Reconstructing archaeo-landscapes: myth versus reality
A. Sarris, A. Chliaoutakis, S. Dederix & J. C. Donati In E. Photos-Jones, Y. Bassiakos, E. Filippaki, A. Hein, I. Karatasios, V. Kilikoglou & E. Kouloumpi (eds), 2016. Proceedings of the 6th Symposium of the Hellenic Society for Archaeometry (Bar International Series 2780), Oxford: 195-200.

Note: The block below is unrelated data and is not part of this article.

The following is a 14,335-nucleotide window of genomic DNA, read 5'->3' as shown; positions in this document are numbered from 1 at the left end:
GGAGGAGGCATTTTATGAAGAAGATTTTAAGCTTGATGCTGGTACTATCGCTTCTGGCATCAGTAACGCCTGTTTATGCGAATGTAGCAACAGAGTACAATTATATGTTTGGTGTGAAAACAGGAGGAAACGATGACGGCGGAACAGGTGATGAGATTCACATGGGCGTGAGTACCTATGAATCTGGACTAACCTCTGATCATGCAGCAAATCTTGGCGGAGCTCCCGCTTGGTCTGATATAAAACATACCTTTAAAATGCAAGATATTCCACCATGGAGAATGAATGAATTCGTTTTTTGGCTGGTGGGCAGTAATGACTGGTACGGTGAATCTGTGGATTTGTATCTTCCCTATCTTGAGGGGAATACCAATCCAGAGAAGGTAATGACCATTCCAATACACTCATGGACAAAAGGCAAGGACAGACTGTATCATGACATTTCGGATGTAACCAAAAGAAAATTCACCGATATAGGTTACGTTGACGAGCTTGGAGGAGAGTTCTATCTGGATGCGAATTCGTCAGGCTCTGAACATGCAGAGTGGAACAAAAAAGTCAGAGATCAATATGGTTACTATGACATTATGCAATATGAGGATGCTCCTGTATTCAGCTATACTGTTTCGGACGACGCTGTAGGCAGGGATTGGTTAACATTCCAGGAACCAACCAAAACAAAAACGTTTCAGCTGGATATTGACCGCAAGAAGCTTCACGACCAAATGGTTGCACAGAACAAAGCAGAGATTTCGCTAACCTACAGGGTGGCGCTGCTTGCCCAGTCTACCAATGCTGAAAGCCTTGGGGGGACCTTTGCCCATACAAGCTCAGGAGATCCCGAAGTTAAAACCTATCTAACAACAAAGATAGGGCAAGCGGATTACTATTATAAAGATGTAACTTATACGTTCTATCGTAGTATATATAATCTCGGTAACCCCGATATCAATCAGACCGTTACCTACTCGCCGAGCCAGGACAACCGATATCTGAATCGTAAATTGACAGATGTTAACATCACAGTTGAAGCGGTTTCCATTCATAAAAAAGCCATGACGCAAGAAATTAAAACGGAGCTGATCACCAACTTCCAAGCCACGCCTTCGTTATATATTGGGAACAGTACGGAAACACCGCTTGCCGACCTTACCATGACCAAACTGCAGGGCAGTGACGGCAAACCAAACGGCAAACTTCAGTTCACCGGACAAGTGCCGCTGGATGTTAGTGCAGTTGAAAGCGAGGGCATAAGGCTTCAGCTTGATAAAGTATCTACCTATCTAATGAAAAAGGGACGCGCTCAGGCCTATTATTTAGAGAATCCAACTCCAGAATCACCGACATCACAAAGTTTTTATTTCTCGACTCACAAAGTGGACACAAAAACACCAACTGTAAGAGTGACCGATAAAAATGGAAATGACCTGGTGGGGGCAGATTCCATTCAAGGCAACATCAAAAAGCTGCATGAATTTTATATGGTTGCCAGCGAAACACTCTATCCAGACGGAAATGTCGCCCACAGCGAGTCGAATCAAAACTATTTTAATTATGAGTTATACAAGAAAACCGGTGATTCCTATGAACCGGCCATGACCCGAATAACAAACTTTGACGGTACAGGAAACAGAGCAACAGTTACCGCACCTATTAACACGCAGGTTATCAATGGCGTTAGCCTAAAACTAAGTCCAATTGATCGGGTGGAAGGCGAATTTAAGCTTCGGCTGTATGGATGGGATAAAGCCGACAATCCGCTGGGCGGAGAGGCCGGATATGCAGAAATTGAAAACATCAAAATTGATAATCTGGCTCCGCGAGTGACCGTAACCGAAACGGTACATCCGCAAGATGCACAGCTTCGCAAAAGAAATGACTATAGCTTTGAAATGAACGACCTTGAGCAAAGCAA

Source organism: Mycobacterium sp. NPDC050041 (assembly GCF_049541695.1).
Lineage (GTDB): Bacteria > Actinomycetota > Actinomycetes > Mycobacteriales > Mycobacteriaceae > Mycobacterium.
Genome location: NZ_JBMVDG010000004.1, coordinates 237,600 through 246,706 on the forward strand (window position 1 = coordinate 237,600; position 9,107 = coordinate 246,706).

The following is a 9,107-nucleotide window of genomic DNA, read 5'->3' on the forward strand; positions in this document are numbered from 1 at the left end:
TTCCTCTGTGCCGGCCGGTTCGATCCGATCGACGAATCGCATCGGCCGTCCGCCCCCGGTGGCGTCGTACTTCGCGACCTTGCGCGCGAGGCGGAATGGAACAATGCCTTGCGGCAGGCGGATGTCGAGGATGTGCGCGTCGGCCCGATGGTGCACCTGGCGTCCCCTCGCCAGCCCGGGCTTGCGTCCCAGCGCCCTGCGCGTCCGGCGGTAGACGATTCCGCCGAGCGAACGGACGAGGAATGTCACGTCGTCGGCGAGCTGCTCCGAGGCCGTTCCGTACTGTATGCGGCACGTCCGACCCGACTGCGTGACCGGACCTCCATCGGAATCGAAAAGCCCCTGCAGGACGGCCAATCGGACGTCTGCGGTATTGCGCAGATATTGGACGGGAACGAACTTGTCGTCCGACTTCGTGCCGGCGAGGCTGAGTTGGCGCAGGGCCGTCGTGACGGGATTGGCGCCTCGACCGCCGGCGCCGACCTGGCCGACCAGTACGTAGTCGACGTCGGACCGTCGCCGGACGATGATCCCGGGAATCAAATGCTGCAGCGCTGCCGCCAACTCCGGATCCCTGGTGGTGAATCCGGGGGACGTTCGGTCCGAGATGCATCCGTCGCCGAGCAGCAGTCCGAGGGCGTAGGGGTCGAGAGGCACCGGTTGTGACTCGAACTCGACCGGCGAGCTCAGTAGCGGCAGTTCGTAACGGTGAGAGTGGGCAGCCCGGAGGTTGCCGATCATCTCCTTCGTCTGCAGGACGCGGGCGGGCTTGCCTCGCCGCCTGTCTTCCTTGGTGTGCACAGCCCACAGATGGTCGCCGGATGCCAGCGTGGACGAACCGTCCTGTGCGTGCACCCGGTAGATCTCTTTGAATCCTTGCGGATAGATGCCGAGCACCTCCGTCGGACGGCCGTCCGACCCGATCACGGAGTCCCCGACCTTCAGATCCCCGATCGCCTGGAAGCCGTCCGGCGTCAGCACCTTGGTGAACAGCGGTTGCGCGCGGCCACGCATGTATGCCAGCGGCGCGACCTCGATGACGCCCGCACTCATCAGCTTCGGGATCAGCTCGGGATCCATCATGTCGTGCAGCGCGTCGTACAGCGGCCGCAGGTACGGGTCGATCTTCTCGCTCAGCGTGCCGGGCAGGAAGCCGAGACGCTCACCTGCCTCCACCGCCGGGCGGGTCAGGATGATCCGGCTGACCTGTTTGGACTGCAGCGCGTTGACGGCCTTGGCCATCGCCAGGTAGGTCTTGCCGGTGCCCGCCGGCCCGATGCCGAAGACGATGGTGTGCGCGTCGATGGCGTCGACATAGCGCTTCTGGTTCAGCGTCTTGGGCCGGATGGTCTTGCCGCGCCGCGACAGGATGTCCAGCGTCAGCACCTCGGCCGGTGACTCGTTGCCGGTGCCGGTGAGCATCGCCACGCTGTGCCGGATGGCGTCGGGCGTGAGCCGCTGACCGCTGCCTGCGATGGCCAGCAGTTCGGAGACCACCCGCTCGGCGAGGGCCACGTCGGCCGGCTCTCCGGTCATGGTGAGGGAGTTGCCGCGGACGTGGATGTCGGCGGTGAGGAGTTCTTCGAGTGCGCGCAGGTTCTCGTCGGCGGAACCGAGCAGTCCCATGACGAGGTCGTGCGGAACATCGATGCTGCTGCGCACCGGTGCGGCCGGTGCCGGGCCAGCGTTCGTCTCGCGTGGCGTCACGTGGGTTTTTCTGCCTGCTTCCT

Thanks to the diversification of scientific methods that can support archaeo-environmental studies, researchers have at their disposal an increasing amount of data that can be combined to place past human activities back into their contemporary environment. Virtual Reality, Geophysics, Geomorphology, Remote Sensing, Agent-Based Modelling and Artificial Intelligence provide new opportunities, but also new challenges, regarding the study of ancient landscapes. Making the proper assumptions, selecting the corresponding variables and using flexible and dynamic models creates a ‘living landscape’ according to individual mindscapes. The obstacles encountered in such a task are numerous, ranging from the ways of reconstruction to the various interpretation schemes. There is therefore a variety of possible scenarios of reconstruction, which are all objective to a certain extent, insomuch as they are tied to measureable parameters of space. Such an integrative approach can only benefit archaeologists and social scientists that rely on solid groundwork when trying to recover the social, political, economic and symbolic meanings of past landscapes. This paper deals directly with the above issues, providing specific examples of how such reconstruction processes can (and should) be achieved using Geoinformatics and technology-based approaches to landscape archaeology. These include examples from (1) an aerial and satellite remote sensing application at an ancient Greek urban center in the Peloponnese, (2) a geophysical survey aiding in the 3D virtual reconstruction of Neolithic settlements in Hungary, (3) a GIS analysis of the Bronze Age tombs on Crete within their surrounding environment, and (4) an agent-based model to study the social organization of land-use patterns of Minoan Crete. As a whole, these approaches help formulate a more holistic approach to fieldwork that will frame the direction of future archaeological research.
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